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All five authors (CR, PT, KM, JT, & SO) were responsible for acquisition, interpretation, and drafting the article. All authors (CR, PT, KM, JT, & SO) substantially contributed to the data extraction, and critically revised the work for important intellectual content. The first (CR), and last author (SO) were included in the identification, selection, data analysis, article drafting, and critically revised the work. All authors (CR, PT, KM, JT, & SO) provided final approval of the version to be published and agree to be accountable for all aspect of the work.

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Correspondence to Chuntana Reangsing.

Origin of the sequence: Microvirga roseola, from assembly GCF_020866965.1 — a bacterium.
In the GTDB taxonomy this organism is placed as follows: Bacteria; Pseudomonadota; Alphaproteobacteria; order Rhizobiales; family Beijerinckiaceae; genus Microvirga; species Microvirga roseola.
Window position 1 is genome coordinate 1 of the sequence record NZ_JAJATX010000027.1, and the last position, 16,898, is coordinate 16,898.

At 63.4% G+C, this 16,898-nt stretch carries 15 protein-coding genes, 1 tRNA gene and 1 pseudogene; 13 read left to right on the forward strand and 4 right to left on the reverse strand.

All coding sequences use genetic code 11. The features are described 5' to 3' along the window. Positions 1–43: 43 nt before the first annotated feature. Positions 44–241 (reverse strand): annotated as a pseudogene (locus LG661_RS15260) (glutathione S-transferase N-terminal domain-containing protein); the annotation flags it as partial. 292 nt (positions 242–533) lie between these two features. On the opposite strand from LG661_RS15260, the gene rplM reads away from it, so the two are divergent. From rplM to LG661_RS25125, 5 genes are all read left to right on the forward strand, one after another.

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Additional file 1: Supplementary Table 1

. An example of the electronic search strategy. Supplementary Table 2. Quality Indicators of Included Primary Studies (s=26). Supplementary Table 3. Summary Demographic of Included Primary Studies (s=26)

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Reangsing, C., Trakooltorwong, P., Maneekunwong, K. et al. Effects of online mindfulness-based interventions (MBIs) on anxiety symptoms in adults: a systematic review and meta-analysis. BMC Complement Med Ther 23, 269 (2023).